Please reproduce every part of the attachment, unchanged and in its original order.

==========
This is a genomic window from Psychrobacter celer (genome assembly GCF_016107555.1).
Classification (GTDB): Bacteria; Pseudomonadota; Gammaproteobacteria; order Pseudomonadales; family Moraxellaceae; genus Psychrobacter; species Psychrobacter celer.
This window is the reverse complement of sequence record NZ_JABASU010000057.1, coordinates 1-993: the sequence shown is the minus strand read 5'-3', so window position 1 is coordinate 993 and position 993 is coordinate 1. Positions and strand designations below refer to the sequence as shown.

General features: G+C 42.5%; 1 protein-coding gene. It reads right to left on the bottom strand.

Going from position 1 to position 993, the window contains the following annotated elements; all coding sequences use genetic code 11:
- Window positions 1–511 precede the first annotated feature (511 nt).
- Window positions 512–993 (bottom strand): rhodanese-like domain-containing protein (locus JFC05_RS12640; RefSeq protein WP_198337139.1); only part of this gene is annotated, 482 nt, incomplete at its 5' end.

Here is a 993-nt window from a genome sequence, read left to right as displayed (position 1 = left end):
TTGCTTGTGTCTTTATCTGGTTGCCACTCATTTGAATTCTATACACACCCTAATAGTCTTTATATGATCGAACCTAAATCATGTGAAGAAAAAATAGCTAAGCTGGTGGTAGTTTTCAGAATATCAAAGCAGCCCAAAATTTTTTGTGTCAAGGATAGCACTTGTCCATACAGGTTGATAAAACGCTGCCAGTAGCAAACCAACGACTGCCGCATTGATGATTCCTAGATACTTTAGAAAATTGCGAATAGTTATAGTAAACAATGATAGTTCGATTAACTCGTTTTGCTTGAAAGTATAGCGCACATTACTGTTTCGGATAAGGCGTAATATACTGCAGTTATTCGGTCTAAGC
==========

This is a genomic window from Psychrobacter celer (genome assembly GCF_016107555.1).
Classification (GTDB): Bacteria; Pseudomonadota; Gammaproteobacteria; order Pseudomonadales; family Moraxellaceae; genus Psychrobacter; species Psychrobacter celer.
This window is the reverse complement of sequence record NZ_JABASU010000057.1, coordinates 1-993: the sequence shown is the minus strand read 5'-3', so window position 1 is coordinate 993 and position 993 is coordinate 1. Positions and strand designations below refer to the sequence as shown.

General features: G+C 42.5%; 1 protein-coding gene. It reads right to left on the bottom strand.

Going from position 1 to position 993, the window contains the following annotated elements; all coding sequences use genetic code 11:
- Window positions 1–511 precede the first annotated feature (511 nt).
- Window positions 512–993 (bottom strand): rhodanese-like domain-containing protein (locus JFC05_RS12640; RefSeq protein WP_198337139.1); only part of this gene is annotated, 482 nt, incomplete at its 5' end.

Here is a 993-nt window from a genome sequence, read left to right as displayed (position 1 = left end):
TTGCTTGTGTCTTTATCTGGTTGCCACTCATTTGAATTCTATACACACCCTAATAGTCTTTATATGATCGAACCTAAATCATGTGAAGAAAAAATAGCTAAGCTGGTGGTAGTTTTCAGAATATCAAAGCAGCCCAAAATTTTTTGTGTCAAGGATAGCACTTGTCCATACAGGTTGATAAAACGCTGCCAGTAGCAAACCAACGACTGCCGCATTGATGATTCCTAGATACTTTAGAAAATTGCGAATAGTTATAGTAAACAATGATAGTTCGATTAACTCGTTTTGCTTGAAAGTATAGCGCACATTACTGTTTCGGATAAGGCGTAATATACTGCAGTTATTCGGTCTAAGC